One wonders to what extent China (and Taiwan) will become an issue in the US election.


UPDATE: The Patriot Pac IIIs approved by Obama in Jan of 2010 aren't coming either.
The United Daily News (UDN) cited military sources as saying that the Obama administration approved in January 2010 the sale of two additional Patriot Advanced Capability (PAC) III anti-missile systems to Taiwan, but the military has not yet signed the deal because the cost exceeds its budget by 40 percent.

The paper said the U.S. authorities have informed the military that if no progress is made on the project by the end of this year, the previously quoted prices for the systems would be invalidated and that the new prices could be even higher.
Because of the delay going back to the KMT refusal to permit the special arms purchase from being debated in the legislature, the cost of the missiles rose. The DPP needs to roast the KMT alive for this failure.

Nope, these missiles are on track!
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16 comments:

Anonymous said...

I guess you have also read this news item, but I think it really underlines how the US is busy hunting muslims and not wasting a single brain cell on China.

http://www.reuters.com/article/2011/08/14/us-pakistan-china-usa-idUSTRE77D2BT20110814

Michael Turton said...

Saw that. So true. Should have burned the aircraft's carcass with drone attacks.

paul foo said...

what is tsai ying-wen's policy on taiwan's military? i havent read anything that explains her plans on taiwan's defense. is she supportive of a stronger taiwan military force? does she support increasing the budget to 3% of gdp or more? does she support taiwan developing her own arms and supporting local military industry?

or is she and dpp similar to the democrats = weak on defense?

Michael Turton said...

Good question!

Raj said...

Whether the issue gets raised in the US election will all be down to the Republicans. It could be a useful issue for them if they frame it in the right way - Obama bowing to China instead of getting jobs for America.

It's probably worth you emailing whoever becomes the Republican nominee, providing you don't focus on Taiwan being betrayed. Couch the argument in a way Joe Average might somehow care about.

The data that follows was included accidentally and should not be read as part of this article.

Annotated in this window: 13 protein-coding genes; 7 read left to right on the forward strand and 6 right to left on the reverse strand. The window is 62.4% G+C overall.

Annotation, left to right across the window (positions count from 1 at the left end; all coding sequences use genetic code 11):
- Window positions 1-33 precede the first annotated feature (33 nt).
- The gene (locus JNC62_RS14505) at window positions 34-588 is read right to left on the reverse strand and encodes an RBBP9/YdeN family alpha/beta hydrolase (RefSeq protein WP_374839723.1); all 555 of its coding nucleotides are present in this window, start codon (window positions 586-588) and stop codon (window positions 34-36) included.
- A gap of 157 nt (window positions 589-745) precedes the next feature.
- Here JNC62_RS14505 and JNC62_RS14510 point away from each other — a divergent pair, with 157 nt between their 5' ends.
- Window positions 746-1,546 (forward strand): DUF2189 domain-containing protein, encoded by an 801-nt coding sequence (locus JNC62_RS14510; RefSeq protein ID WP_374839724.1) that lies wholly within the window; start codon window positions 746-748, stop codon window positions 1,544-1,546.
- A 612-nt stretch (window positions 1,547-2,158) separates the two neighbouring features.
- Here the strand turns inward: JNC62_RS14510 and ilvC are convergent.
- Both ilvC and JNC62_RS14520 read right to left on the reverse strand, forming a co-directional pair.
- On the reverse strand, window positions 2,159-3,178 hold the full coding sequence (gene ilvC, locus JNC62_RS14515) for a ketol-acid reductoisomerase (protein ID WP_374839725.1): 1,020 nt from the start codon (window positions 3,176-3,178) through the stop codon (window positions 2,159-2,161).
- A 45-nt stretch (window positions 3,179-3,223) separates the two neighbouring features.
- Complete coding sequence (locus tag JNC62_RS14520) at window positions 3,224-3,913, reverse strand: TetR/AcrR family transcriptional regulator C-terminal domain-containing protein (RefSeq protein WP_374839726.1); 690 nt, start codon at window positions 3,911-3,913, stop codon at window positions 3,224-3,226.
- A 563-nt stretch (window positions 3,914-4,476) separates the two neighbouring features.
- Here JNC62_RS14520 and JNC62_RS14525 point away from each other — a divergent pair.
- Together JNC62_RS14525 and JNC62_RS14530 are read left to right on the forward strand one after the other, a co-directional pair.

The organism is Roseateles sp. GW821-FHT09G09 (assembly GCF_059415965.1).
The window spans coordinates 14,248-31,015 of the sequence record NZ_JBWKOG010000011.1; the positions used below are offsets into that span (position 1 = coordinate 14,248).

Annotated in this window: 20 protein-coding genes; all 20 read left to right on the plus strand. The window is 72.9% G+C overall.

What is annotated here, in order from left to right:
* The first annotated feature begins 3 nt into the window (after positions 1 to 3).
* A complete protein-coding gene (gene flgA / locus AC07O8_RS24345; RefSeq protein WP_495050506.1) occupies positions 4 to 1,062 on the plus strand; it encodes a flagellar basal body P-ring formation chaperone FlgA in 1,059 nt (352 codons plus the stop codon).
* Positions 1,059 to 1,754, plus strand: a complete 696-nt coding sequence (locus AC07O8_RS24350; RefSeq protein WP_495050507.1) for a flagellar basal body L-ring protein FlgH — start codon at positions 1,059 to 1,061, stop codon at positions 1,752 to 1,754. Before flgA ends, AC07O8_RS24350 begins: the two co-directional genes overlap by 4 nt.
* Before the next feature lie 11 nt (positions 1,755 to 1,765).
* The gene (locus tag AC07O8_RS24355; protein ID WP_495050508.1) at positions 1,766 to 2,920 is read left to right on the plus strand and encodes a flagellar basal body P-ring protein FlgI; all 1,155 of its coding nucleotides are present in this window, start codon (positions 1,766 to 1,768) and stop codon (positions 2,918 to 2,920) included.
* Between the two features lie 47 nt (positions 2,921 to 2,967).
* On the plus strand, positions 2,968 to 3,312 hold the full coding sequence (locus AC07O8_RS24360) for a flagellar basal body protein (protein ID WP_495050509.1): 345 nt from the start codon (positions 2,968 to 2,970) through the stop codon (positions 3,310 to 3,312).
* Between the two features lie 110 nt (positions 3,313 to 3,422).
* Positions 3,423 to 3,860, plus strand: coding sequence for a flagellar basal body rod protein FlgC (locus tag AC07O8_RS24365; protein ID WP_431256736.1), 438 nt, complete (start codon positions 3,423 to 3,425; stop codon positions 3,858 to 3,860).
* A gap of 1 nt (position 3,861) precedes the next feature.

Readin said...

"Or perhaps too many members of our policymaking class are doing business with China, and feel handing off Taipei will make Beijing turn up sweet."

Well duh.

The wars in Afghanistan and Iraq and the illegal (no congressional approval) war in Libya aren't the problem. They're expensive but they're not what's breaking the bank.

Taiwan spends less than 3% of GDP on defense? That puts Taiwan behind Eritrea, Saudi Arabia, Oman, United Arab Emirates, Israel, Chad, Jordan, Georgia, Iraq, United States, Kuwait, Russia, Sinapore, Angola, Armenia, Lebanon, Syria, Yemen, Algeria, Mauritania, Burundi, Colombia, Bahrain, Namibia, Djibouti, Kyrgystan, Chile, Sir Lanka, Morocco, Sudan, Azerbaijan, Greece, Brunei, and Botswana.

Only a few of those, Israel and Georgia for example, face an existential threat the way Taiwan does.

And you wonder why so many Americans are becoming convinced that Taiwan is unwilling to defend its sovereignty? As much as I favor Taiwan's continued independence, it seems to me that the only blood Taiwan is willing to spill to secure that independence is American blood. As an American, how can I ask my countrymen to die for Taiwan when Taiwanese won't do it?

Anonymous said...

@readin....

yea but unlike all those countries taiwan is limited as to what it can buy from other countries besides the u.s. and the u.s. doesnt allow taiwan to buy everything she wants to buy, like the f-16s and submarines. and the u.s. and to an extent china wont allow taiwan to develop her own weaponry if they deem it to "offensive" and not defensive. we all know taiwan would've had nuclear weapons already if the u.s. hadnt butted in and made her stop development in 70s/80s. part of the deal was that the u.s. would sell taiwan the weapons she wants. now looks like the u.s. is backing down from that promise. good ole american foreign policy.

if taiwan was allowed to freely buy whatever she wants from the international arms market she probably would be spending 3% or more of gdp on defense.

Anonymous said...

Patriot missiles seem like such an odd idea to me. They cost more than the Chinese missiles they are designed to shoot down! How is this a beneficial proposition to Taiwan at all except if the goal is to bankrupt it or to waste its military budget?